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Thomas P. Kennard


Thomas P. Kennard  Thomas P. Kennard [p853, 16329]

Thomas Perkins Kennard was born near Flushing, Belmont County, Ohio, in 1828. At the age of seven his family moved to Indiana, where Kennard lived until coming to Nebraska. In his youth he worked in a woolen manufacturing plant, then joined his brother, Jenkins, in purchasing it. He also began reading law. Selling his interest in the woolen plant, he practiced law in Indiana for several years, then in 1857 moved with his oldest brother, Levi, to the former town of De Soto in Washington County, Nebraska Territory. He soon became involved in Nebraska politics and was elected secretary of state in 1867. In later years he served a short time as a state senator and held several federal appointments, while pursuing an active career as a Lincoln lawyer and businessman. In 1879 he founded the Western Paint and Glass Company, with which he was associated for the rest of his life.

While in Indiana, Kennard married Livia Emily Templeton. One son and two daughters lived to maturity. Mrs. Kennard died in January 1887, and that same year the present Kennard House was sold. The reason for this decision is unclear, although it has been speculated that it was in mourning for Mrs. Kennard. From 1887 until his death in 1920, Kennard occupied a house (razed in 1962) built for him in 1887 at the southwest corner of H and Seventeenth Streets, two houses east of the 1869 mansion. The town of Kennard in Washington County remains to perpetuate his name.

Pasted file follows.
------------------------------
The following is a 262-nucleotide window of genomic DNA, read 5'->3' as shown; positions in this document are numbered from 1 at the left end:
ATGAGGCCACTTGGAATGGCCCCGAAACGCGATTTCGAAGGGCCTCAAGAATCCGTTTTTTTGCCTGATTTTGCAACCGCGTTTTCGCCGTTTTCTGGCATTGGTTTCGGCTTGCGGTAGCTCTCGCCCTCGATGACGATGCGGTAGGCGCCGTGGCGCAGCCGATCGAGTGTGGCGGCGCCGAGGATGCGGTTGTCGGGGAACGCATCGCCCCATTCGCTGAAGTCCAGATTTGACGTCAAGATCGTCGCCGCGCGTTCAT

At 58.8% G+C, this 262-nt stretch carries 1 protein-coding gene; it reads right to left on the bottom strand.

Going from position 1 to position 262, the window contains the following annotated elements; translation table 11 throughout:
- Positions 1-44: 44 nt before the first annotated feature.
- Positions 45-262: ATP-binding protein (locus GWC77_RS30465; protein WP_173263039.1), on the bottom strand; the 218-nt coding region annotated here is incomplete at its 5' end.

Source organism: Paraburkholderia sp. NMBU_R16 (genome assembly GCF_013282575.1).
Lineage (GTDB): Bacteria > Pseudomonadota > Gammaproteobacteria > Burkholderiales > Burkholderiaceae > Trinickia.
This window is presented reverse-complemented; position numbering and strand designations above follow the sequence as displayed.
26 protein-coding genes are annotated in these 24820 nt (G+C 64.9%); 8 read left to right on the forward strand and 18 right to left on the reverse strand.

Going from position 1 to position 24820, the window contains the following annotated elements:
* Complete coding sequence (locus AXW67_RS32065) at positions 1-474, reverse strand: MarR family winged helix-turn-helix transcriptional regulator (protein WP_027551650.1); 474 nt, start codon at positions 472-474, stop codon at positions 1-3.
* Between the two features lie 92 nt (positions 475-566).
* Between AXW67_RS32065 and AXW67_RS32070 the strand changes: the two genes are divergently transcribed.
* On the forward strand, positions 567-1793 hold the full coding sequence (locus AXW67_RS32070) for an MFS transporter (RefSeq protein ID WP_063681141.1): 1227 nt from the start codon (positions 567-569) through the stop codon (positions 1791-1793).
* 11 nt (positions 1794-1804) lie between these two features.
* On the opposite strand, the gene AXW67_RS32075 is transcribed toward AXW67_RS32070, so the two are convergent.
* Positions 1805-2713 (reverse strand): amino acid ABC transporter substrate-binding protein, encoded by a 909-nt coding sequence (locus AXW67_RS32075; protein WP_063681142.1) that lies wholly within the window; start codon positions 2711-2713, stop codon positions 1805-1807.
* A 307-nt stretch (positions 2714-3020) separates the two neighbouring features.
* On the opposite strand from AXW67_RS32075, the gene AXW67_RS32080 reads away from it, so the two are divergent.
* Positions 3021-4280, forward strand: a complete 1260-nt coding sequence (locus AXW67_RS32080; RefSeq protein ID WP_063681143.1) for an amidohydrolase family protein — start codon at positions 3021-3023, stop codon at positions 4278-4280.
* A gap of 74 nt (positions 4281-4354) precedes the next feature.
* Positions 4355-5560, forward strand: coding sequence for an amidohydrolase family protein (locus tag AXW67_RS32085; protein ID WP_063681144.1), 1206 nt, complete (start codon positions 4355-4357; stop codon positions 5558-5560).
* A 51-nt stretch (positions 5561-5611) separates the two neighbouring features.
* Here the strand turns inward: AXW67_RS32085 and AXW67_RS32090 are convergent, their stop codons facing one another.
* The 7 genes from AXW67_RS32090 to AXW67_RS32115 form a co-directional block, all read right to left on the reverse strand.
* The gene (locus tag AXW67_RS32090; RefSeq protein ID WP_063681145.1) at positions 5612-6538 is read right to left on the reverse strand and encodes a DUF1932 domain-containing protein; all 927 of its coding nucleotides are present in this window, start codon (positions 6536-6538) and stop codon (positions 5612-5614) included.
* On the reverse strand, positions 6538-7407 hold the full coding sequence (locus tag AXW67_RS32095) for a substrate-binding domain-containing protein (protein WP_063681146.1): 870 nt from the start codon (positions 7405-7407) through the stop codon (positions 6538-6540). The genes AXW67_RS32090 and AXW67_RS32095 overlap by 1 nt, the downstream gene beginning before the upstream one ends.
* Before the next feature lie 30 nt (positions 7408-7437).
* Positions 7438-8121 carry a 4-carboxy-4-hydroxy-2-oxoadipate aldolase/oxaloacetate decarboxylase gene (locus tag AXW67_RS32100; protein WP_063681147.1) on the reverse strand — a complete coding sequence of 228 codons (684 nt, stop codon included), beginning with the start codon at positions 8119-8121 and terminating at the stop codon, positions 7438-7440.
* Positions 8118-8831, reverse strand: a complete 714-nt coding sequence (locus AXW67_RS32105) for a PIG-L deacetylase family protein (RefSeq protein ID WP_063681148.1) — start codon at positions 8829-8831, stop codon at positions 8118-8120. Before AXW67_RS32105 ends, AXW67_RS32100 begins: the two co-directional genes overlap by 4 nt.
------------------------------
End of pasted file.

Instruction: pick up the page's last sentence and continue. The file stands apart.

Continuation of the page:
After 1887 the Kennard House was used as a boarding house, fraternity house, and a single-family dwelling at various times. In 1961 the state of Nebraska acquired the house through the purchase of all lots on the north half of the block on which the house is located. This purchase was made in conjunction with a plan to provide additional state parking and office space and to improve the aesthetic appearance of the area surrounding the present statehouse. The house was in danger of demolition, but a concentrated preservation drive resulted in the 1965 passage of Nebraska Legislative Bill 609, introduced by state senators Fern Hubbard Orme of Lincoln and Jerome Warner of Waverly. This bill designated the house as the "Nebraska Statehood Memorial" and appointed the Nebraska State Historical Society to restore and refurnish it. Renovation began in December 1966, the house was opened to the public on August 18, 1968, and it was formally dedicated on October 5, 1968.


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Last updated 20 March 2000 

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